The aim of this project is use Machine Learning to Optimize the movement of a Snake Robot.
RIght now we use the BaysianMaximization Function In Mathematica to explore the space of Phase offsets and Amplitudes to see how this affects performance of the Robotics Snakes movements
YouTube Video of Snake in Motion
This is a 2 Dimensional Snake Robot that has flexible couplings between each joint so It can rest flat on the surface.
There are 8 segments, made using 40mm x 40mm x 20mm metal gear High Torque Servo's that come with the Roboterra Origin™ Robotics Kit and powered by the RoboCore Board.
The is constructed from laser cut MDF, press fit passive fidget spinner / Skateboard Bearings 608zz 8mm x 22mm x 7mm. The design is done in OpenSCAD and done is a Japanese wood working style, and doesn't use screws, glue or fasteners except for the RC Servo Hub.
Design Files here.
The Pulls consists of an RC Hobby Servo and an optical switch that senses a lever position that moves based on the tension on a string and release more strings as needs till the end of it's travel, just over 8 inches. It then can retract the snake back to a "HOME" Position to restart the next trial.
The fitness of the trial is measured by taking the slope of distance / time. A full run is 20 seconds. If it's reaches the end of the 8 inch travel the time is stopped and reset for the next trial. If it fails to move over some small amount the trial is terminated and results are returned with whatever travel was made.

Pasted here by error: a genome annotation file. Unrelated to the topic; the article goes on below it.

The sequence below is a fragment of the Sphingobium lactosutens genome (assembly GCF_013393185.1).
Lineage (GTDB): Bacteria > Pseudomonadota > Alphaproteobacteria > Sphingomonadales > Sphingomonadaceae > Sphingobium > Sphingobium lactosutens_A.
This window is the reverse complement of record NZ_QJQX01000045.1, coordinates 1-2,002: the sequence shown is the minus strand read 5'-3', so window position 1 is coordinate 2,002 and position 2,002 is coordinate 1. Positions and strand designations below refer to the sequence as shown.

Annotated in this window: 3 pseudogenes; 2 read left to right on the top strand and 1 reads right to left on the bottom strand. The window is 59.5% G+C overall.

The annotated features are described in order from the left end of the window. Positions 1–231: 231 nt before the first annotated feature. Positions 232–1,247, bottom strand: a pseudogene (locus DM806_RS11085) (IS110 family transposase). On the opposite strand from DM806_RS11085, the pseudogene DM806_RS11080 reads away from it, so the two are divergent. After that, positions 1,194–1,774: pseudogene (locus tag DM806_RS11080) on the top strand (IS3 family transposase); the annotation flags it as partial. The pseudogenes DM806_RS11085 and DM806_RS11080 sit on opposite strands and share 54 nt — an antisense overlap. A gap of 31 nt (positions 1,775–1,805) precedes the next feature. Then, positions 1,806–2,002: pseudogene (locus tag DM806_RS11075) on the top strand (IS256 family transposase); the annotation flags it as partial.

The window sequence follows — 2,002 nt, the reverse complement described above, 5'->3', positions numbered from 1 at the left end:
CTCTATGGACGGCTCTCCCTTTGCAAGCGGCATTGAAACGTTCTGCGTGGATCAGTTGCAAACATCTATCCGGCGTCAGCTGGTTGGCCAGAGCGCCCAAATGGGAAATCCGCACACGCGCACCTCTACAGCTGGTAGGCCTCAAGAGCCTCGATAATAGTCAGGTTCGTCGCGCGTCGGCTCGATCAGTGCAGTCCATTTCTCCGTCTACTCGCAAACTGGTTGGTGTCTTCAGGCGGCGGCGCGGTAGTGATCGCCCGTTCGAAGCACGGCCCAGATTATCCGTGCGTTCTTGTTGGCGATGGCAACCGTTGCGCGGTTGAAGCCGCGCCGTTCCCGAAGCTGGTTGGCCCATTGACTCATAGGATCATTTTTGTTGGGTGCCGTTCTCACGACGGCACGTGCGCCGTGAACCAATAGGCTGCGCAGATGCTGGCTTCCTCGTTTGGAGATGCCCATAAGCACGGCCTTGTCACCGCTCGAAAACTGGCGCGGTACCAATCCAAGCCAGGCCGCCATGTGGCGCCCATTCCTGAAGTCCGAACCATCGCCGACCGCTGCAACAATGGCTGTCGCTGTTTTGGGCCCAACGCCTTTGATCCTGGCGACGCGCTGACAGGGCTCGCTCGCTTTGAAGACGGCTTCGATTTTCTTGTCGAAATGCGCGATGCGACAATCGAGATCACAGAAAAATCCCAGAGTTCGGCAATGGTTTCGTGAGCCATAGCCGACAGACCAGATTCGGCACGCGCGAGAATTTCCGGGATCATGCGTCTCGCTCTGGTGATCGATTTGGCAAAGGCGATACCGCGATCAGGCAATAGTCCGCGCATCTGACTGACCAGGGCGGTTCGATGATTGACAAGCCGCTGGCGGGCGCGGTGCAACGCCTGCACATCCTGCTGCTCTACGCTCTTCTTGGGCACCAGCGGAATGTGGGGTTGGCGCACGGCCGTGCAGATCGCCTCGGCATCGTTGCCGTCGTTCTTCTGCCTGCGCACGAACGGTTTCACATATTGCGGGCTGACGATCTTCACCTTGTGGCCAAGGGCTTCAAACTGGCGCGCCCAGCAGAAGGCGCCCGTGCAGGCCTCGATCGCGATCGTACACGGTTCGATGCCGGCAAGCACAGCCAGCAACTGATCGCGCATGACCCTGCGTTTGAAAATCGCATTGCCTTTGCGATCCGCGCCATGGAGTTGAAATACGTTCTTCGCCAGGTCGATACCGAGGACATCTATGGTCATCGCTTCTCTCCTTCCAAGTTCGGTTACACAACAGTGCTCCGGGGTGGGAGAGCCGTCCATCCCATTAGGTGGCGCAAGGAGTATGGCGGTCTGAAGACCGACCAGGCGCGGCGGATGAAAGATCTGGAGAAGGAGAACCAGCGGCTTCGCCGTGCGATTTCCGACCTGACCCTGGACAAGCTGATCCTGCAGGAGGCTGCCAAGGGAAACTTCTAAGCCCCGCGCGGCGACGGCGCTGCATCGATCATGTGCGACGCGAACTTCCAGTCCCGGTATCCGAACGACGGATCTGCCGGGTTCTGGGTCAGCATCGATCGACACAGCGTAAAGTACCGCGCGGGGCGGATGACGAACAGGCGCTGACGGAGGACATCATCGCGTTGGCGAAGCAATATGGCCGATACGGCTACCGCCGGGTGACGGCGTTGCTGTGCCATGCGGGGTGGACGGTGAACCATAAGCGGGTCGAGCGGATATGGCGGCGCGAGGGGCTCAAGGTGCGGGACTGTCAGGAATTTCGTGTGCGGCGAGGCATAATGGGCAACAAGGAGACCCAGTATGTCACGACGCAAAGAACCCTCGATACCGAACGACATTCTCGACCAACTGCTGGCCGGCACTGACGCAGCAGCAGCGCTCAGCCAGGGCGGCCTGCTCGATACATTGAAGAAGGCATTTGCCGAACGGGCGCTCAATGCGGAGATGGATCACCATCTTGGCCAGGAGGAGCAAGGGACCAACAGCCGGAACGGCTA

The communication between robot and Mathematica is done via 2 serial ports in the RoboCore board.
The Snake itself is controlled by 2 RoboCores over one USB Serial Interface. The 2 cores are connected VIA I2C interface.
The snake moves using passive wheels and diagonal friction against the surface created by lateral undulation, currently these are done using a Sine wave, future versions will use more complex patterns.
Note1: *Image from Locomotion Efficiency Optimization of Biologically
Inspired Snake Robots: Eleni Kelasidi, Mansoureh Jesmani , Kristin Y. Pettersen and Jan Tommy Gravdahl ,*